hey there! i will be going into my second year of korean studies with japanese in september! first of all, doing a degree in korean is just as valid as any other language degree. especially now, with the growth of interest and korean economy constantly expanding, the need for people with knowledge of korean is always increasing. there's not much of interesting pop culture when it comes to china to attract people, so at sheffield at least, chinese studies are currently the course with the least applicants, with the number being around 10-15 people after the end of first year.. a lot of people apply for korean just because of kpop and they think it will be easy, as we started with 60 people on the course this year, but all of those people gradually left during the year, leaving us with about 35 of us lol. BUT ANYWAY.

as for the course itself, they are changing the curriculum, so people from years higher than mine might struggle with giving you accurate info that will be relevant when you start. my first year was still under the old one too, so i can't fully remember what they told us would be the changes for the 1st year, but basically they are increasing the amount of credits korean is worth, since people complained that the amount of credits wasnt appropriate for the difficulty of the course. since you'll be doing just korean, you will still have to do cultural modules of course!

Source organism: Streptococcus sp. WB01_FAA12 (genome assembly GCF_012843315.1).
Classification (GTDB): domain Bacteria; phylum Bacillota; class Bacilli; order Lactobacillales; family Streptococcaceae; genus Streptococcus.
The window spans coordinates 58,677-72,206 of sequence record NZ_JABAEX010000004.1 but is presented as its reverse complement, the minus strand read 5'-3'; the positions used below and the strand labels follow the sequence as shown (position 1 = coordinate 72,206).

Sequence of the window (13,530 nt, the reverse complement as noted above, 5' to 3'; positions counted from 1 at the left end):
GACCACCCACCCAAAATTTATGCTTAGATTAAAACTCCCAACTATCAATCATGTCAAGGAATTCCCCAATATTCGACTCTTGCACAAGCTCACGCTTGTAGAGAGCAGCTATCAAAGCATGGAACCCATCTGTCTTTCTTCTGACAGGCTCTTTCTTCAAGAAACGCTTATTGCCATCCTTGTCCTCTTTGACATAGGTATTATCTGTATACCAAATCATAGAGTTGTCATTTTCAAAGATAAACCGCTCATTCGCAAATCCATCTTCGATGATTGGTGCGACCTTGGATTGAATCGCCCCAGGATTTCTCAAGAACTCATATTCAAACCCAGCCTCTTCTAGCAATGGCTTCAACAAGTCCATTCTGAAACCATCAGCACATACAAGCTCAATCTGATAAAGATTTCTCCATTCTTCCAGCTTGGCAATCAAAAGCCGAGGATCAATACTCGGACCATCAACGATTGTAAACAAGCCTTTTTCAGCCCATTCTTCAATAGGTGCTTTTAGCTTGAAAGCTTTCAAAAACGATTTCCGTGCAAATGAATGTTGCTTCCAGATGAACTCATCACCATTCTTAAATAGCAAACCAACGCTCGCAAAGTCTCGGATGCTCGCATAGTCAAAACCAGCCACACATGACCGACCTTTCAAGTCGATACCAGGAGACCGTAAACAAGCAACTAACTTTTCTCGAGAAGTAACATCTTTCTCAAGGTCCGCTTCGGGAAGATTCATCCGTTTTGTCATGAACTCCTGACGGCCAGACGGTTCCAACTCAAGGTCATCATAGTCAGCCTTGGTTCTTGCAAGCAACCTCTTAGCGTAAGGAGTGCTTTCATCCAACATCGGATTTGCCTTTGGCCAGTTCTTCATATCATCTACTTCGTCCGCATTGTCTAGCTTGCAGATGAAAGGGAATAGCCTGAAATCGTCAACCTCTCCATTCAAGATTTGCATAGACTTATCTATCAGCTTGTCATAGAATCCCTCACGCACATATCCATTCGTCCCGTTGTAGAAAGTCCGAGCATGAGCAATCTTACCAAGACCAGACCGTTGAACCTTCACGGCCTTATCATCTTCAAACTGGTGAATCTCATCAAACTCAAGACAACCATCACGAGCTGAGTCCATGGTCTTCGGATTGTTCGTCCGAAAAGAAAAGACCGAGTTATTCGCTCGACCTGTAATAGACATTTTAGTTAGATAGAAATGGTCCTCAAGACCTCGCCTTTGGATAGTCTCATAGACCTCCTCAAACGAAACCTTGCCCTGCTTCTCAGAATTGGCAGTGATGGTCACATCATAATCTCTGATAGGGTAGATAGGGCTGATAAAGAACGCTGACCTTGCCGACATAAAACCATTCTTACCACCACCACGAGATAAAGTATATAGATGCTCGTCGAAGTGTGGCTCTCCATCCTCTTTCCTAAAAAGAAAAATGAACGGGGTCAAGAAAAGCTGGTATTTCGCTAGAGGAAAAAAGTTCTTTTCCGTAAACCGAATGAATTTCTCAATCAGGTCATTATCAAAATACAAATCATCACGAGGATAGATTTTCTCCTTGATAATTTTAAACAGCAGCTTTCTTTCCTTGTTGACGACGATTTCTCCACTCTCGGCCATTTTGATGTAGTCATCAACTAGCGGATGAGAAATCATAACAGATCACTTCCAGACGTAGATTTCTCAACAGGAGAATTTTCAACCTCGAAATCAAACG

in terms of hours per week, they want to increase korean from five to six hours a week, which includes grammar, speaking listening etc. as for cultural modules it depends, but i think usually it's a seminar and lecture, which should be roughly 2h per week, but again, it depends.

the teachers are willing to help, but you have to be careful not to get on their bad side bc apparently they can pull a 180 on you and start treating you worse if you do.. i find their teaching pretty good though! ofc it depends on people and the way you learn though.

there's weekly homework and vocab quizes, but it's not too much. there's midterm exams, which are written exams, and finals - one speaking and one writing. semester 2 there's also a video you have to make in korean. or at least that's the way it was for our year, not sure if they will be changing it for when you go!

after one year of studying, if you study properly, your korean should be p good conversational korean. you should be able to have some more complex conversations in daily life basically. in korea the language courses have 6 levels, and when you go, you should be able to at least start at level 2, with possibility of starting at level 3 if you do some extra studying over the summer.
Reply 7
Original post by sabinabean